Theater Review: Get ‘Into The Woods’ at DeSales’ Act 1
“Into The Woods” is a profound, deeply-moving musical that defies categorization, description, and even comprehension.
The Tony Award-winning musical (including best score: Stephen Sondheim, music and lyrics, and best book: James Lapine), which debuted in 1987 on Broadway, is complex and challenging even for the most devoted of theater-goers.
Let the university seminars have a go at explaining the nuances and takeaways of “Into The Woods.” Let this review serve notice that you should not miss the DeSales Theatre Act 1 production of “Into The Woods,” through May 6, Main Stage, Labuda Center for the Performing Arts, DeSales University, Center Valley.
Act One traditionally concludes its season with a musical and in Anne Lewis’ sensitive, thoughtful and, yes, fun, direction, we are joyfully reminded that “Into The Woods,” a mash-up of the Brothers Grimm and Charles Perrault fairy tales, is joyfully entertaining.
The production values of the Act 1 “Into The Woods” are Broadway-quality in Labuda’s intimate three-quarter thrust Main Stage where there’s nary a bad seat in the house.
All the better to see the picture book pop-up set by Scenic Designer Will Neuert, with opening scenes of delightful two-dimensional backdrops for Cinderella, Jack, and the Baker and his Wife, giving way to a center frame opening with stair backdrop and backlit trees and sky surrounded by the deep, dark woods. One tree tower cleverly opens to reveal Rapunzel’s Tower.
Onto this immense-appearing setting are cast shadows, and leaves and flitting birds, and backlit scrims that reveal certain key scenes (The Big Bad Wolf inside Grandma’s House) and splashes of purple and green and red and gold perfectly in synch with the emotions of the songs and the characters by Lighting Designer Eric T. Haugen.
When it’s time for the birds to sing, the sturm to drang, and the giant’s high-heeled boots to crash and her voice to glower (voiced magnificently by Jillian Vinciguerra), the theater’s Sensurround-like sound shakes the seats and you in them, courtesy of Sound Designer Justin Propper.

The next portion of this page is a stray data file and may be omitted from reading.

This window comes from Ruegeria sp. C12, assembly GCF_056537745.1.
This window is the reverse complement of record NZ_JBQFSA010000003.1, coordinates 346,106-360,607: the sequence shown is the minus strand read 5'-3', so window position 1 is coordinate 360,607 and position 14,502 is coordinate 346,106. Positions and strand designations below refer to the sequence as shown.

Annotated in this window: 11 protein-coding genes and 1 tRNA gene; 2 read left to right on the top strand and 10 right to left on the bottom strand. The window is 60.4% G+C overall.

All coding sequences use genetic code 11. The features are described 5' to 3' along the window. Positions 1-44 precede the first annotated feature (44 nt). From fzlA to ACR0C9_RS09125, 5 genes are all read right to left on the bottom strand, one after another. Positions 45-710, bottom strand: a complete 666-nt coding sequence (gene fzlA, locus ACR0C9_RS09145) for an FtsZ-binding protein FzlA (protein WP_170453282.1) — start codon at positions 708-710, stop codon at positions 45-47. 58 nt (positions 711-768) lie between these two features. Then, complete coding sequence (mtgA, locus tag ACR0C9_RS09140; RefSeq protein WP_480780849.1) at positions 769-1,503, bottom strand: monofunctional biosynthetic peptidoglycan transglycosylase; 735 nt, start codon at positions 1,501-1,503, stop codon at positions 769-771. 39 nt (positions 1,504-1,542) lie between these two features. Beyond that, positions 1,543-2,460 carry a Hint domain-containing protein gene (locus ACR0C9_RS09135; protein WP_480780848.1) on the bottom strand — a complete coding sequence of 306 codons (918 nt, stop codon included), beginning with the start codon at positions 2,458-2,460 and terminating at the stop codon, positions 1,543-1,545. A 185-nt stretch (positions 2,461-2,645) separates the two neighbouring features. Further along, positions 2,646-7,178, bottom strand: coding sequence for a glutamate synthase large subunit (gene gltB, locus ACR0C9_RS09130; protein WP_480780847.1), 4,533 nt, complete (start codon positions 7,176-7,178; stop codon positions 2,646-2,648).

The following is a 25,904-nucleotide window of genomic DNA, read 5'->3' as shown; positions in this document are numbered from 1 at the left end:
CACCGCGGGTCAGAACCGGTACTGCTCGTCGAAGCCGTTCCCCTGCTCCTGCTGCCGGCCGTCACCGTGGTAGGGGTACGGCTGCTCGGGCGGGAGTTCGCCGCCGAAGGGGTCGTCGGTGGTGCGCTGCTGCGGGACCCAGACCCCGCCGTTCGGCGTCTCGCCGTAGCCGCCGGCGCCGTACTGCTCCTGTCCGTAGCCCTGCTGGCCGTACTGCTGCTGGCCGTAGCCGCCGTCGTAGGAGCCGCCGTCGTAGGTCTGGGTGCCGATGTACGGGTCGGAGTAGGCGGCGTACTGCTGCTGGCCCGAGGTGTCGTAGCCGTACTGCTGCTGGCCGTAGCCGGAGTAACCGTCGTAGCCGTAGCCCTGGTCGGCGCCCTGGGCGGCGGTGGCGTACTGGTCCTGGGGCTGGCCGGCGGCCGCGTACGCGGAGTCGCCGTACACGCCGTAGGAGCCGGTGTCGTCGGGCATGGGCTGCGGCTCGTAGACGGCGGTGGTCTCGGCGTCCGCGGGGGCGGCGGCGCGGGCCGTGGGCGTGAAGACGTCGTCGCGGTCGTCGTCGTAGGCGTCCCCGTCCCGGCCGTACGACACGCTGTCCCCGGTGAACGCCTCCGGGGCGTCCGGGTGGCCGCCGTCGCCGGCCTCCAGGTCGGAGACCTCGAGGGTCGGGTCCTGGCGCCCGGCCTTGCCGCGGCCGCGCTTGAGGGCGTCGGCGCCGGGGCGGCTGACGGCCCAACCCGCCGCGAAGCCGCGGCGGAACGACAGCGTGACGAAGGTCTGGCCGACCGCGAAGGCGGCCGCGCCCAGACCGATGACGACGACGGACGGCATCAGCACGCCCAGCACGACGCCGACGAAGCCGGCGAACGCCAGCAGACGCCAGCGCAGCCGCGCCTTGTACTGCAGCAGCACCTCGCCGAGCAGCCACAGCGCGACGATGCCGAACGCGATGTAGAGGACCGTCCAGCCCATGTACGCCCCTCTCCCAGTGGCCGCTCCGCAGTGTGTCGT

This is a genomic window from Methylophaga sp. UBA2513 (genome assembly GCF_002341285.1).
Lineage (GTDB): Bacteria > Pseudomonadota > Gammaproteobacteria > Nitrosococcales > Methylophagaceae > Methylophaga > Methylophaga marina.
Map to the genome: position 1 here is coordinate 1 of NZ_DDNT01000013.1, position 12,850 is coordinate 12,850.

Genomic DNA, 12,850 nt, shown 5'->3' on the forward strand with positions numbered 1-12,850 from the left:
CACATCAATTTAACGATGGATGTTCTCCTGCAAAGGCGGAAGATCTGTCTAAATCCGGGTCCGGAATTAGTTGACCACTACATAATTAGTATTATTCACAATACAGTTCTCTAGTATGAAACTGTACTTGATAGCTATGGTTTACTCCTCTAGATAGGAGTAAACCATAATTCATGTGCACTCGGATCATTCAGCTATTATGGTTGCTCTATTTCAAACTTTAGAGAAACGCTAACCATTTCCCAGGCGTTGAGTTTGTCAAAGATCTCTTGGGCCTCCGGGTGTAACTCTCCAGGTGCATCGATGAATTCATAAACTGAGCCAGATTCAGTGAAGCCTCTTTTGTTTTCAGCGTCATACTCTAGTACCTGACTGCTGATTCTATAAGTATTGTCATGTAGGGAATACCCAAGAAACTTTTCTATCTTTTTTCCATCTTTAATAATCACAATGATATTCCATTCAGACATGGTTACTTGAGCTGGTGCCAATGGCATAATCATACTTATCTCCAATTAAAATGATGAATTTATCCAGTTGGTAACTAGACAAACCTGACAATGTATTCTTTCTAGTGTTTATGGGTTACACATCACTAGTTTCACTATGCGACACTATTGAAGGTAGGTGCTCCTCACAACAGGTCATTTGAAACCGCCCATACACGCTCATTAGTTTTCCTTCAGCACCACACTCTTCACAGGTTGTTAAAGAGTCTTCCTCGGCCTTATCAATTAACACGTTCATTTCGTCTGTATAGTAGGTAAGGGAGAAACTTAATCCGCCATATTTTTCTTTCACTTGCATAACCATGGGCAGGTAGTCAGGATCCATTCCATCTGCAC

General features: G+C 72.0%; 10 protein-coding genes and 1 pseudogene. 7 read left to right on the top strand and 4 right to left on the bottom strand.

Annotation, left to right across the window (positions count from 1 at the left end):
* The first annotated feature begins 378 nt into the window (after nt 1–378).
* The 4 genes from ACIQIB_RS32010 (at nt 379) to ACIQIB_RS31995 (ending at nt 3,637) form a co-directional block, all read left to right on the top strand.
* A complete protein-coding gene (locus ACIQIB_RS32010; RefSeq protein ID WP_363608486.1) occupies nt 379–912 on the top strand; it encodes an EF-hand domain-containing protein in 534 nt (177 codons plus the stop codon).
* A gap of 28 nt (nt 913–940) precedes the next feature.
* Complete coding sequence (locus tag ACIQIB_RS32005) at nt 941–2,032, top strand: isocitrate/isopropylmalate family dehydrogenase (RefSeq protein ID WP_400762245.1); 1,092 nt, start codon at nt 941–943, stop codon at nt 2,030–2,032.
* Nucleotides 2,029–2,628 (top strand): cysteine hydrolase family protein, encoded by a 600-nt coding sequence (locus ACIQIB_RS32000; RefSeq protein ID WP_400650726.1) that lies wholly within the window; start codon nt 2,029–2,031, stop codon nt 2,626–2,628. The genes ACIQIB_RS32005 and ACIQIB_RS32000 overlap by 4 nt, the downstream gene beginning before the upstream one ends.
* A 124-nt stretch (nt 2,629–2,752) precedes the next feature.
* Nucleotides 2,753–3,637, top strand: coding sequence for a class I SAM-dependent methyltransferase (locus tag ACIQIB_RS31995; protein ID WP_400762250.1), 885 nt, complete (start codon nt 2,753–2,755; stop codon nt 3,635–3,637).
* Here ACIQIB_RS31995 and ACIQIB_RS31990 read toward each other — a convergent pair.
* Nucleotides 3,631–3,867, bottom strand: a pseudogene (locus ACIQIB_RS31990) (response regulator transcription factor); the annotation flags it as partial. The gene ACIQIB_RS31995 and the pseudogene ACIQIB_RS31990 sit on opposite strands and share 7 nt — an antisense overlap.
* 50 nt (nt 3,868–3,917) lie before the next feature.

The Sondheim score is brillantly rendered by Music Director Nancy Moser Collins, Conductor Nathan Diehl, and the 12-member pit orchestra.
The cast cavorts, prances and dances, especially in the finale with robust direction by Choreographer Tim Cowart.
Artistic Director Dennis Razze, and Stage Manager Caroline Sylvia keep the production perking.
The outfits, attire and get-ups are fanciful, and more cute and fetching than over-the-top by Costume Designer Amy Best.
Superb production values nothwithstanding, at the heart of the Act 1 producton are a bevy of heartfelt performances by DeSales’ theater department students who are clearly up to the task of singing Sondheim splendidly and rendering Lapine knowingly. No easy task.
From the frenetic “into The Woods” opening number by the charming 19-member cast to the soothing finale, “Children Will Listen,” by the Witch (a riveting Amy Johnson) and Company, the Act 1 production astounds, enlightens and satisfies. Many of the actors have Broadway-ready voices. Their acting, too, is Broadway-calibre.
While each actor and each number deserves merit, quite a few stand out even above the rest: “Agony,” a hilariously droll duet by Cinderella’s Prince (Jayce Meredith) and Rapunzel’s Prince (Andrew Scoggin); “It Takes Two,” with tongue-in-cheek glee by The Baker (a robust Bo Sayre) and Baker’s Wife (a gamine Alexandra Séman): “Ever After,” with earnest earnestness by the Narrator (a perfectly earnest Matt Smaldone), and what has become a cabaret standard, “No One Is Alone,” with loving tenderness by Cinderella (an outstanding Meaghan Rossi), Little Red Ridinghood (a delighful Zoe Fox), the Baker and Jack (a right sprightly Matt Wolfinger).
The wonderful characters include: Cinderella’s Stepmother (Taylor Congdon), Florinda (Cathy Ritter), Lucinda (Renee McFillin), Jack’s Mother (Erin Sullivan), Cinderella’s Mother (Jillian Vinciguerra), Mysterious Man (Gabriel Moses), Wolf (Jayce Meredith), Rapunzel (Megan Fry), Granny (Liz Scully), Cinderella’s Father (Matt Barger) and Steward (Ethan Larsen).
“Into The Woods” is sprinkled with words of conventional wisdom, bon mots scattered randomly like the falling leaves, stated plainly and matter-of-factly by the characters in direct address to the audience.
Act 1 “Into The Woods” director Anne Lewis makes Sondheim wise without sacrificing the wisecracking Lapine. Lewis works both sides of the musical: the comedy and the pathos, the silly and the serious, the questions and the answers. Lewis captures the malevolent whimsy that is at the core of the Sondheim oeuvre: his anguished yet somewhat hopeful take on the human condition.
By the time the Company sings “No One Is Alone” you realize you, too, can do this: You can go “Into The Woods.” We all do, once upon a time or another.
Tickets: Labuda Center for the Performing Arts box office, DeSales University, 2755 Station Avenue, Center Valley; desales.edu/act1; 610-282-3192